A non-profit consumer group recently released a report warning parents to check for hazardous toys. The report is based on tests of more than 200 toys purchased at toy, drug, and dollar stores.
Highlights of the 30th annual “Trouble in Toyland” report from the non-profit group called U.S. Public Interest Research Group Education Fund (PIRG) include toys with high levels of hazardous chemicals, toys with magnets or small parts that may be harmful if swallowed, and toys that are so loud they can damage a child’s hearing.
The report reveals the results of laboratory tests performed on toys that were found to contain toxic chemicals, including chromium and phthalates. Both of these chemicals can have serious, adverse health effects on a child’s development. The research also found examples of toys that have powerful toy magnets that can cause serious injury if swallowed.
In a press release, Mike Litt, a consumer advocate with U.S. PIRG, shared the group’s concern.
“We should be able to trust that the toys we buy are safe. However, until that’s the case, toy buyers need to watch out for common hazards when shopping for toys.”
For 30 years, the U.S. PIRG “Trouble in Toyland” report has provided safety guidelines for purchasing toys for a child. The group has also supplied examples of toys currently sold in stores that pose potential safety hazards. For years, the U.S. PIRG reports have led to over 150 recalls and other enforcement actions.
According to PIRG, toys with high levels of toxic substances are still on store shelves. They had chemical testing done on toys at a lab, which is accredited by the Consumer Product Safety Commission (CPSC).
The results of the test found the Fun Bubbles jump rope from Dollar Tree had 10 times the legal limit of the banned phthalate DEHP, in addition to the toxic phthalate DIBP, which has not yet been banned. However, the CPSC has proposed a rule — though not finalized — that would add DIBP to the list of banned phthalates.
In preliminary laboratory tests, the group found three hazardous toys that exceed federal limits with levels of the heavy metal chromium—which can cause allergic reactions and cancer. A fourth toy had high levels of chemicals suspected to interfere with the function of the body’s natural hormones.
Additionally, Minions Locking Pencil Box, a toy sold at Target, had chromium levels 11 times higher than the limit for toys. Slinky Jr., another potentially hazardous toy, had chromium levels more than 23 times higher than the limit.
Magnetic numbers, a toy sold at Dollar Tree, was found to have chromium levels more than 6 times over the limit. And Fun Bubbles Jump Rope had levels of a hormone-disrupting chemical called DEHP that were 10 times higher than the legal limit.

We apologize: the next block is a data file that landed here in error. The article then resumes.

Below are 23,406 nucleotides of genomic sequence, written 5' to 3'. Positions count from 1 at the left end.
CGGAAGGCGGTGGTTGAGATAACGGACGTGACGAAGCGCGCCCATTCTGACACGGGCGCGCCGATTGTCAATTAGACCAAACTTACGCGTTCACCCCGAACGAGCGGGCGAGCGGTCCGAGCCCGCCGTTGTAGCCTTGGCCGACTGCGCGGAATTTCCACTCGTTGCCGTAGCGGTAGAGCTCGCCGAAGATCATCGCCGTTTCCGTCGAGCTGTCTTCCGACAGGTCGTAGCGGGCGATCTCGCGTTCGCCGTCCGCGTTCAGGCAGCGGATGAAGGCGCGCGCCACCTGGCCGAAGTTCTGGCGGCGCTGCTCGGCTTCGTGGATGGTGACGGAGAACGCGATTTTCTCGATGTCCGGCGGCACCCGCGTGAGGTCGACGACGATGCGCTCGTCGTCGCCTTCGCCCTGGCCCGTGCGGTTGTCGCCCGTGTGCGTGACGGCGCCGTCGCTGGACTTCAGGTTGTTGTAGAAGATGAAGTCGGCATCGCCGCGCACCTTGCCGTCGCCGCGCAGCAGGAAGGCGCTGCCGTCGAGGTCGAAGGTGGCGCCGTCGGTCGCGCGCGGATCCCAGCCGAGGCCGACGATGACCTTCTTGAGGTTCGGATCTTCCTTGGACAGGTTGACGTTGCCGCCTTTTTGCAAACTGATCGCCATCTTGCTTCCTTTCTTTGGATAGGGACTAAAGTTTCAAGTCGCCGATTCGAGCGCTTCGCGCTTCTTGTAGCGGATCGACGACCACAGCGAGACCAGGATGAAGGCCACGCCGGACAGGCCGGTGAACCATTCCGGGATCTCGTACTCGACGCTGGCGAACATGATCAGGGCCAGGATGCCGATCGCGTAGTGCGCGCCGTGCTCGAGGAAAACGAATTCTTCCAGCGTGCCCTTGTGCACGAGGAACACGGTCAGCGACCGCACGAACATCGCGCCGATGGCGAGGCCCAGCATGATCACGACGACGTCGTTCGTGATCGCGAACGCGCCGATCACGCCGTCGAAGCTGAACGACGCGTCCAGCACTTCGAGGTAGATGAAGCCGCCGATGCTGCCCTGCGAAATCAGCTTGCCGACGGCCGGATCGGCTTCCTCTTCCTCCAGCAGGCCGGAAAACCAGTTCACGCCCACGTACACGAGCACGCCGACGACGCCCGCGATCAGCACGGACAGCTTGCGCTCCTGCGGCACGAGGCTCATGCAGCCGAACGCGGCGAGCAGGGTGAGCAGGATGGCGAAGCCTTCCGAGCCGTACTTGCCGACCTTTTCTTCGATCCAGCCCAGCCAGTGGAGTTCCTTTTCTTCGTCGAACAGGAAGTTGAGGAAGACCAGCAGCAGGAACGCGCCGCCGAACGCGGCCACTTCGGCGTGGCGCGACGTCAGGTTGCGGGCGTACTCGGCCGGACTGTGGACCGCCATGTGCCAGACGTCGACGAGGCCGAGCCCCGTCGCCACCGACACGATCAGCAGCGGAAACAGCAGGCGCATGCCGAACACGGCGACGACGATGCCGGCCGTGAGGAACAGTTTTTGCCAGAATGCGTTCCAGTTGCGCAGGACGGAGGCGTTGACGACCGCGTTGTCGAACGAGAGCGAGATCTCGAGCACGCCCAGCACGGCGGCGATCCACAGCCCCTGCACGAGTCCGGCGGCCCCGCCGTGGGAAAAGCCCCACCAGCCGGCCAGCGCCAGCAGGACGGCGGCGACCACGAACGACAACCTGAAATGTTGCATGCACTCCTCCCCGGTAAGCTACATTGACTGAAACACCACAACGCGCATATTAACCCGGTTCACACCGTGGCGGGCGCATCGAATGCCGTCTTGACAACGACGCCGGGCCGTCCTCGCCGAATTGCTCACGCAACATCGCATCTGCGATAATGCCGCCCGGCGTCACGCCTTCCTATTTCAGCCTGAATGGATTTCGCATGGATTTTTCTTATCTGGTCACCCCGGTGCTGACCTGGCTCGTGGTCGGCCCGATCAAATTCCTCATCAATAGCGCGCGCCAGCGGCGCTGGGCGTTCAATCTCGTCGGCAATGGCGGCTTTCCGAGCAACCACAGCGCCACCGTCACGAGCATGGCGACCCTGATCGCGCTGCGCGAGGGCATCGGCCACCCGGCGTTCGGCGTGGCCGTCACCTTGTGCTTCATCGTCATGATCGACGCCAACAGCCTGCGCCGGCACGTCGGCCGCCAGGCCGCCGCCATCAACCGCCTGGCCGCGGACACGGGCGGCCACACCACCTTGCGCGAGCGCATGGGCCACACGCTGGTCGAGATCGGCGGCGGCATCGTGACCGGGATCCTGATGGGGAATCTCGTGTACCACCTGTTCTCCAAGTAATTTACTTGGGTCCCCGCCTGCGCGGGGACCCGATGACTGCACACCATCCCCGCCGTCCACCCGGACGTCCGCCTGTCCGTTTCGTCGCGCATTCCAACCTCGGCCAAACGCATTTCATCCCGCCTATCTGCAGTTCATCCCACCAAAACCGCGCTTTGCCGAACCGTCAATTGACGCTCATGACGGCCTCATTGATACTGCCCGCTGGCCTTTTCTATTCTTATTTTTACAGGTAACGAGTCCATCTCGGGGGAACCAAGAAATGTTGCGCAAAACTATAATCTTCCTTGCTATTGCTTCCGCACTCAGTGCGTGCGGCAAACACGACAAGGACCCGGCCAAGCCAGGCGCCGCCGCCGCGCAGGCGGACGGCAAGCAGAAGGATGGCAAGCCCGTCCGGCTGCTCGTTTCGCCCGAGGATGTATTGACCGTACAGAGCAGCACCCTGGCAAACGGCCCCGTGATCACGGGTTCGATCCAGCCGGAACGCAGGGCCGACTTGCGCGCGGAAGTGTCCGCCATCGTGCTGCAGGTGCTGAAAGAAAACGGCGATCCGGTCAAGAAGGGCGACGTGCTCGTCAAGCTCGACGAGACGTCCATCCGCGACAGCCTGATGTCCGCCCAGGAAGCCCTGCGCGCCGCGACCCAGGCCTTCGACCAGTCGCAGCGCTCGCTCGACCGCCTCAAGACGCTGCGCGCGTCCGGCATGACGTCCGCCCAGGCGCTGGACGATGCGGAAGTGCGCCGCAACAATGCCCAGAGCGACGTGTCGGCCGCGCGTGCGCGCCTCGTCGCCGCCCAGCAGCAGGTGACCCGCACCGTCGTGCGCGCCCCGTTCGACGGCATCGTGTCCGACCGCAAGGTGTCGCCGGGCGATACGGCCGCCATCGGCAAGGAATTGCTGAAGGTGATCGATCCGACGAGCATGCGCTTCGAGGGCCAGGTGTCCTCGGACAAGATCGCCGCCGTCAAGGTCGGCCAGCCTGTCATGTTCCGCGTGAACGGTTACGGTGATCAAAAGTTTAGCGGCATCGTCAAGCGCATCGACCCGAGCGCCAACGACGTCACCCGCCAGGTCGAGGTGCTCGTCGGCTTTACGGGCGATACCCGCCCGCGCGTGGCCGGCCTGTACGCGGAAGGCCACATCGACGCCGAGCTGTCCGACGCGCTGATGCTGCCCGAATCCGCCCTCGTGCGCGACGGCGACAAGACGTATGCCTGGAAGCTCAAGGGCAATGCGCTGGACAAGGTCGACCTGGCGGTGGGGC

In addition, despite a ban on small parts in toys for children under the age of three, toys available in stores were found to pose choking hazards. For example, a fairy wand from Dollar Tree has small parts that easily break off, but it was not labeled as a choking hazard.
They also found inadequate warning labels in the Disney Pixar Cars Riplash Racers and Disney Planes, G2 Air Mini Football, a Disney Finding Nemo Dory figurine, and a Nickelodeon Mermaid Dora the Explorer. These products may have labels suitable for foreign countries, but they were not sufficient to meet U.S. standards.
Small balls pose a hazard for young children who are inclined to put objects in or near their mouths. Magic Towels packaged as a small baseball and a small football were found to be missing labels, though they should have had an appropriate small ball-warning label.
U.S. PIRG also found toys that are potentially harmful to a child’s hearing, including Vtech Go! Go! Smart Wheels, Vtech Go! Go! Smart Animals, Vtech Spin & Learn Color Flashlight, Fisher Price Click n Learn Remote, and Leap Frog Fridge Phonics Magnetic Letter Set. They found these toys to be extremely loud at the ear, as well as at a distance.
Small, powerful magnets that pose a dangerous threat to children if swallowed were found, as well. Sizzlers noise magnets from Family Dollar and Singing magnets from Dollar Tree have “near-small-parts” which are small enough to be swallowed and can cause severe internal damage.
Mike Litt added that more protection is necessary with respect to hazardous toys.
“Our leaders and consumer watchdogs need to do more to protect our youngest consumers from the hazards of unsafe toys – no child should ever be injured, get sick, or die from playing with a dangerous toy. Also, the CPSC should finalize its rule to include other toxic phthalates like DIBP on its list of banned phthalates.”
The full report and list of dangerous and hazardous toys includes tips for safe toy shopping this holiday season.
[Photo courtesy of Matthew Lloyd/Getty Images]